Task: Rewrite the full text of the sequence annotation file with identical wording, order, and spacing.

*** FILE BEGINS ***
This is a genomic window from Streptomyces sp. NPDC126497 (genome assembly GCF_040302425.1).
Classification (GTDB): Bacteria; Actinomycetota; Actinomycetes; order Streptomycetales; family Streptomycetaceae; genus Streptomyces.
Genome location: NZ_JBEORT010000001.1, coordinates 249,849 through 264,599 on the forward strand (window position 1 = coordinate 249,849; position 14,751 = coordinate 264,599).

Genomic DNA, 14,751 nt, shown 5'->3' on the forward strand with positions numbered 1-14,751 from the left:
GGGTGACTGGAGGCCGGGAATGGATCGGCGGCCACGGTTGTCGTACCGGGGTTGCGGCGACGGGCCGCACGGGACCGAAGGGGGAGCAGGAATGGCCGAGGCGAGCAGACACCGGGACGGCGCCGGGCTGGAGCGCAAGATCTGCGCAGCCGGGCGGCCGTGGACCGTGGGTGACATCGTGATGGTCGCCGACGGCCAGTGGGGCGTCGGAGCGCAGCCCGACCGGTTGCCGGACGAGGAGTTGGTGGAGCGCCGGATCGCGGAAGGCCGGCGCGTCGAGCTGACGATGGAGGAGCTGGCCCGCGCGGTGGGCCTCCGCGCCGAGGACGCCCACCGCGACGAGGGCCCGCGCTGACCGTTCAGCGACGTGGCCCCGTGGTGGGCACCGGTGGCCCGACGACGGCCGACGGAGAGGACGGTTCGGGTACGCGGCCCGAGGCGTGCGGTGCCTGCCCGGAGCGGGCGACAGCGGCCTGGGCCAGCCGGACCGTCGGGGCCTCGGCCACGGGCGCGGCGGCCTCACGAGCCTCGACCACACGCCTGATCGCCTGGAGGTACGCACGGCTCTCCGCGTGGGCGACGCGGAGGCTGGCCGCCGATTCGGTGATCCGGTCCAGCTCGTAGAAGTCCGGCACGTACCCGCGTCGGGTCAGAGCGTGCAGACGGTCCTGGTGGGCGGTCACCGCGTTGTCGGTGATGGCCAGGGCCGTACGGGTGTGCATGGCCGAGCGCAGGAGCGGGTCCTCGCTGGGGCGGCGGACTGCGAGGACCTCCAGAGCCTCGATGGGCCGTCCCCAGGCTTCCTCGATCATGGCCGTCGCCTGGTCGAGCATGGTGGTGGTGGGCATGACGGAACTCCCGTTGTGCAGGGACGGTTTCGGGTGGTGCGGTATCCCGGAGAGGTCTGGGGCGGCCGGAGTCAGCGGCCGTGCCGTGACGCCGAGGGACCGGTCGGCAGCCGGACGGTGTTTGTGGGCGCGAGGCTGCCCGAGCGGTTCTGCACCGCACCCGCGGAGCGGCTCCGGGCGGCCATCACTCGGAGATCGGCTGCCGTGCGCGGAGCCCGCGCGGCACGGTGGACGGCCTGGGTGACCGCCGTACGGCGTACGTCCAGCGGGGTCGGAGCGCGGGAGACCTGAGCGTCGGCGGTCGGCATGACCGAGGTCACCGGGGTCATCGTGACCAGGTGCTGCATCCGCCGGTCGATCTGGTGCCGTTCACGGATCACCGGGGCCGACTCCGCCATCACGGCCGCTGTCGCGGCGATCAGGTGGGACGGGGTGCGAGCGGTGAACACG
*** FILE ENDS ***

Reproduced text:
This is a genomic window from Streptomyces sp. NPDC126497 (genome assembly GCF_040302425.1).
Classification (GTDB): Bacteria; Actinomycetota; Actinomycetes; order Streptomycetales; family Streptomycetaceae; genus Streptomyces.
Genome location: NZ_JBEORT010000001.1, coordinates 249,849 through 264,599 on the forward strand (window position 1 = coordinate 249,849; position 14,751 = coordinate 264,599).

Genomic DNA, 14,751 nt, shown 5'->3' on the forward strand with positions numbered 1-14,751 from the left:
GGGTGACTGGAGGCCGGGAATGGATCGGCGGCCACGGTTGTCGTACCGGGGTTGCGGCGACGGGCCGCACGGGACCGAAGGGGGAGCAGGAATGGCCGAGGCGAGCAGACACCGGGACGGCGCCGGGCTGGAGCGCAAGATCTGCGCAGCCGGGCGGCCGTGGACCGTGGGTGACATCGTGATGGTCGCCGACGGCCAGTGGGGCGTCGGAGCGCAGCCCGACCGGTTGCCGGACGAGGAGTTGGTGGAGCGCCGGATCGCGGAAGGCCGGCGCGTCGAGCTGACGATGGAGGAGCTGGCCCGCGCGGTGGGCCTCCGCGCCGAGGACGCCCACCGCGACGAGGGCCCGCGCTGACCGTTCAGCGACGTGGCCCCGTGGTGGGCACCGGTGGCCCGACGACGGCCGACGGAGAGGACGGTTCGGGTACGCGGCCCGAGGCGTGCGGTGCCTGCCCGGAGCGGGCGACAGCGGCCTGGGCCAGCCGGACCGTCGGGGCCTCGGCCACGGGCGCGGCGGCCTCACGAGCCTCGACCACACGCCTGATCGCCTGGAGGTACGCACGGCTCTCCGCGTGGGCGACGCGGAGGCTGGCCGCCGATTCGGTGATCCGGTCCAGCTCGTAGAAGTCCGGCACGTACCCGCGTCGGGTCAGAGCGTGCAGACGGTCCTGGTGGGCGGTCACCGCGTTGTCGGTGATGGCCAGGGCCGTACGGGTGTGCATGGCCGAGCGCAGGAGCGGGTCCTCGCTGGGGCGGCGGACTGCGAGGACCTCCAGAGCCTCGATGGGCCGTCCCCAGGCTTCCTCGATCATGGCCGTCGCCTGGTCGAGCATGGTGGTGGTGGGCATGACGGAACTCCCGTTGTGCAGGGACGGTTTCGGGTGGTGCGGTATCCCGGAGAGGTCTGGGGCGGCCGGAGTCAGCGGCCGTGCCGTGACGCCGAGGGACCGGTCGGCAGCCGGACGGTGTTTGTGGGCGCGAGGCTGCCCGAGCGGTTCTGCACCGCACCCGCGGAGCGGCTCCGGGCGGCCATCACTCGGAGATCGGCTGCCGTGCGCGGAGCCCGCGCGGCACGGTGGACGGCCTGGGTGACCGCCGTACGGCGTACGTCCAGCGGGGTCGGAGCGCGGGAGACCTGAGCGTCGGCGGTCGGCATGACCGAGGTCACCGGGGTCATCGTGACCAGGTGCTGCATCCGCCGGTCGATCTGGTGCCGTTCACGGATCACCGGGGCCGACTCCGCCATCACGGCCGCTGTCGCGGCGATCAGGTGGGACGGGGTGCGAGCGGTGAACACG